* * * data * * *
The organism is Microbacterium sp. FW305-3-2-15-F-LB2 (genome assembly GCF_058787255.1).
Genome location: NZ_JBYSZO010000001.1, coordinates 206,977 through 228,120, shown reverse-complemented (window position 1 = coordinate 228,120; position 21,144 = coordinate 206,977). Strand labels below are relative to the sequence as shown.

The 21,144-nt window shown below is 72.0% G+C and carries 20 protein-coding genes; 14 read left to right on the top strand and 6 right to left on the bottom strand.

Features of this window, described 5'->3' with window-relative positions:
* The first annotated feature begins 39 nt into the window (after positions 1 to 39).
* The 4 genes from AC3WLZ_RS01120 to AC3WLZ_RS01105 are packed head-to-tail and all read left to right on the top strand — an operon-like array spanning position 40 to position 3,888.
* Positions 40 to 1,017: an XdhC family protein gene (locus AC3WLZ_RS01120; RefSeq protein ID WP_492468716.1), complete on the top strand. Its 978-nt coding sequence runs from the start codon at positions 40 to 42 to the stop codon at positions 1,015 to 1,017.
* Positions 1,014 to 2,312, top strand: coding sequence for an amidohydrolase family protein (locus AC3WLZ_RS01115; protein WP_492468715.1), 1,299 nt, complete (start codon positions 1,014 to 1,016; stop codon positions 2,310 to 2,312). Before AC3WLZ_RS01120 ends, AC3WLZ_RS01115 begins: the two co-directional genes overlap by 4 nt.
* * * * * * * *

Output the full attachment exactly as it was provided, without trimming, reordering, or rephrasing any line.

The organism is Microbacterium sp. FW305-3-2-15-F-LB2 (genome assembly GCF_058787255.1).
Genome location: NZ_JBYSZO010000001.1, coordinates 206,977 through 228,120, shown reverse-complemented (window position 1 = coordinate 228,120; position 21,144 = coordinate 206,977). Strand labels below are relative to the sequence as shown.

The 21,144-nt window shown below is 72.0% G+C and carries 20 protein-coding genes; 14 read left to right on the top strand and 6 right to left on the bottom strand.

Features of this window, described 5'->3' with window-relative positions:
* The first annotated feature begins 39 nt into the window (after positions 1 to 39).
* The 4 genes from AC3WLZ_RS01120 to AC3WLZ_RS01105 are packed head-to-tail and all read left to right on the top strand — an operon-like array spanning position 40 to position 3,888.
* Positions 40 to 1,017: an XdhC family protein gene (locus AC3WLZ_RS01120; RefSeq protein ID WP_492468716.1), complete on the top strand. Its 978-nt coding sequence runs from the start codon at positions 40 to 42 to the stop codon at positions 1,015 to 1,017.
* Positions 1,014 to 2,312, top strand: coding sequence for an amidohydrolase family protein (locus AC3WLZ_RS01115; protein WP_492468715.1), 1,299 nt, complete (start codon positions 1,014 to 1,016; stop codon positions 2,310 to 2,312). Before AC3WLZ_RS01120 ends, AC3WLZ_RS01115 begins: the two co-directional genes overlap by 4 nt.